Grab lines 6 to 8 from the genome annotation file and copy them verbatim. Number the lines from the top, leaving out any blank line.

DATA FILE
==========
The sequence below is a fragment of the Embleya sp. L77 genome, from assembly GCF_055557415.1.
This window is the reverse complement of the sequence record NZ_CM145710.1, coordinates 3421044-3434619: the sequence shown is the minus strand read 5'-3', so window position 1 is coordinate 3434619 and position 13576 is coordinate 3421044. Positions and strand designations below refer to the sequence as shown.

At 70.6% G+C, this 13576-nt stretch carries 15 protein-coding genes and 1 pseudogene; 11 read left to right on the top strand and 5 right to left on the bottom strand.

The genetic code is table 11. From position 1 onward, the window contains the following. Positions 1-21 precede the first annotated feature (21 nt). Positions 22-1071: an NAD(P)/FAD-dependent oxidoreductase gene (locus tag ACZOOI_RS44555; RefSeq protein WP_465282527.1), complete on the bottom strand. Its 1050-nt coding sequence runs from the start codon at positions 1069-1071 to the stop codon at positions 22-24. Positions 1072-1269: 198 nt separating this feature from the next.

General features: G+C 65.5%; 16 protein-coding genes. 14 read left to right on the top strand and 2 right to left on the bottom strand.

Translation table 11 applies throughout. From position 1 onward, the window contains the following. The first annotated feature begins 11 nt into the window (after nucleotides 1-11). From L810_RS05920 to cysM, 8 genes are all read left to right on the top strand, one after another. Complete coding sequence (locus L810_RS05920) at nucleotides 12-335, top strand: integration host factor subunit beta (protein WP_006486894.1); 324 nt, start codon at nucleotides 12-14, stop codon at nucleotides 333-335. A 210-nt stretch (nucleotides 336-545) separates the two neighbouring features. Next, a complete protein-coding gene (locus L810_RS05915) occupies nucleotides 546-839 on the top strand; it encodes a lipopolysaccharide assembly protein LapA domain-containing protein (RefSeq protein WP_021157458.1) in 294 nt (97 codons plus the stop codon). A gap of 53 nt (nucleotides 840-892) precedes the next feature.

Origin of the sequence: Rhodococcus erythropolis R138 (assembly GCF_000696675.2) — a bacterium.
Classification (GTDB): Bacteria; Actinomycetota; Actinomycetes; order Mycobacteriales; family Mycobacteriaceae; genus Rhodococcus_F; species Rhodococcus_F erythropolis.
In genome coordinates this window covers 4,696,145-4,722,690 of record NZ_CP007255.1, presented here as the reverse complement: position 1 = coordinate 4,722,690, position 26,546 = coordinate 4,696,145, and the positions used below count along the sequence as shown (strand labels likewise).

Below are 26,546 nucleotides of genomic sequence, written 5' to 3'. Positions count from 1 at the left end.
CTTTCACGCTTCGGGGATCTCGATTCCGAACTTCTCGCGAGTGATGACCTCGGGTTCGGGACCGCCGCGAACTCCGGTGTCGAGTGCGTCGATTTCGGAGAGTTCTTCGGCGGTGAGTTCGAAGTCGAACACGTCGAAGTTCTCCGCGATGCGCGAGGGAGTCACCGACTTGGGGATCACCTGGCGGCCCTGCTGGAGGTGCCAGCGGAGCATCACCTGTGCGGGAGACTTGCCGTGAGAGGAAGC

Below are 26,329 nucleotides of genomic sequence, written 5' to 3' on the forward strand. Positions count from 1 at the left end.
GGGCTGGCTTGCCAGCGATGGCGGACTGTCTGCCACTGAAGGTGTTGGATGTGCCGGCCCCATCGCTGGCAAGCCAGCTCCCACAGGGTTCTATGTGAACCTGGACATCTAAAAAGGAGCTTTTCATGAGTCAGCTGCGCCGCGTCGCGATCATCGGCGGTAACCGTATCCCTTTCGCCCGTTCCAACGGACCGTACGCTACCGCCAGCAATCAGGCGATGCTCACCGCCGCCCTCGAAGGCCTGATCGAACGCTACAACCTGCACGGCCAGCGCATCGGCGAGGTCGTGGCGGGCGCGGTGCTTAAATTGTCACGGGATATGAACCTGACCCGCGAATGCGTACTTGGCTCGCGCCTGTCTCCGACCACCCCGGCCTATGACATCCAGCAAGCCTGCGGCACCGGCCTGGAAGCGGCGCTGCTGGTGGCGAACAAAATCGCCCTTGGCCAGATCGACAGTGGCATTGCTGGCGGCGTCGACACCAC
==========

Translation table 11 applies throughout. From position 1 onward, the window contains the following. The first annotated feature begins 11 nt into the window (after nucleotides 1-11). From L810_RS05920 to cysM, 8 genes are all read left to right on the top strand, one after another. Complete coding sequence (locus L810_RS05920) at nucleotides 12-335, top strand: integration host factor subunit beta (protein WP_006486894.1); 324 nt, start codon at nucleotides 12-14, stop codon at nucleotides 333-335. A 210-nt stretch (nucleotides 336-545) separates the two neighbouring features. Next, a complete protein-coding gene (locus L810_RS05915) occupies nucleotides 546-839 on the top strand; it encodes a lipopolysaccharide assembly protein LapA domain-containing protein (RefSeq protein WP_021157458.1) in 294 nt (97 codons plus the stop codon). A gap of 53 nt (nucleotides 840-892) precedes the next feature.

Origin of the sequence: Rhodococcus erythropolis R138 (assembly GCF_000696675.2) — a bacterium.
Classification (GTDB): Bacteria; Actinomycetota; Actinomycetes; order Mycobacteriales; family Mycobacteriaceae; genus Rhodococcus_F; species Rhodococcus_F erythropolis.